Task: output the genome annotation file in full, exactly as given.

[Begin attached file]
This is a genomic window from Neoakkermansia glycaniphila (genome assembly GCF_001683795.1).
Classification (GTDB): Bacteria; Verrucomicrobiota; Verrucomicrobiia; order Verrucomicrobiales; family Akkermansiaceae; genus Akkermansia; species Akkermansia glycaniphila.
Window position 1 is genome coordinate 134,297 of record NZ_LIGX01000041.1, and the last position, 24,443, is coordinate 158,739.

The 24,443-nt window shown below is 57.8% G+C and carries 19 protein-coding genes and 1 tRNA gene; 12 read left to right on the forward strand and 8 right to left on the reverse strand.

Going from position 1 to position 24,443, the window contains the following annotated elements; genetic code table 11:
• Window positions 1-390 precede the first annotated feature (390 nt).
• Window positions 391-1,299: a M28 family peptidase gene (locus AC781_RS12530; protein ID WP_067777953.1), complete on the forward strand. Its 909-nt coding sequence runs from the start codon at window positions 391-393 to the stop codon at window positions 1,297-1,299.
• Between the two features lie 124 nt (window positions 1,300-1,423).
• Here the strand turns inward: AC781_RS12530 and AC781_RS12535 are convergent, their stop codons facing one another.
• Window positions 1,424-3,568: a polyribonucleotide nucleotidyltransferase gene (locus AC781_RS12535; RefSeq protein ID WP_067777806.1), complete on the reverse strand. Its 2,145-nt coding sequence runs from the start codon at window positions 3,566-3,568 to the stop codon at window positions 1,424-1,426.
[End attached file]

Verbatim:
This is a genomic window from Neoakkermansia glycaniphila (genome assembly GCF_001683795.1).
Classification (GTDB): Bacteria; Verrucomicrobiota; Verrucomicrobiia; order Verrucomicrobiales; family Akkermansiaceae; genus Akkermansia; species Akkermansia glycaniphila.
Window position 1 is genome coordinate 134,297 of record NZ_LIGX01000041.1, and the last position, 24,443, is coordinate 158,739.

The 24,443-nt window shown below is 57.8% G+C and carries 19 protein-coding genes and 1 tRNA gene; 12 read left to right on the forward strand and 8 right to left on the reverse strand.

Going from position 1 to position 24,443, the window contains the following annotated elements; genetic code table 11:
• Window positions 1-390 precede the first annotated feature (390 nt).
• Window positions 391-1,299: a M28 family peptidase gene (locus AC781_RS12530; protein ID WP_067777953.1), complete on the forward strand. Its 909-nt coding sequence runs from the start codon at window positions 391-393 to the stop codon at window positions 1,297-1,299.
• Between the two features lie 124 nt (window positions 1,300-1,423).
• Here the strand turns inward: AC781_RS12530 and AC781_RS12535 are convergent, their stop codons facing one another.
• Window positions 1,424-3,568: a polyribonucleotide nucleotidyltransferase gene (locus AC781_RS12535; RefSeq protein ID WP_067777806.1), complete on the reverse strand. Its 2,145-nt coding sequence runs from the start codon at window positions 3,566-3,568 to the stop codon at window positions 1,424-1,426.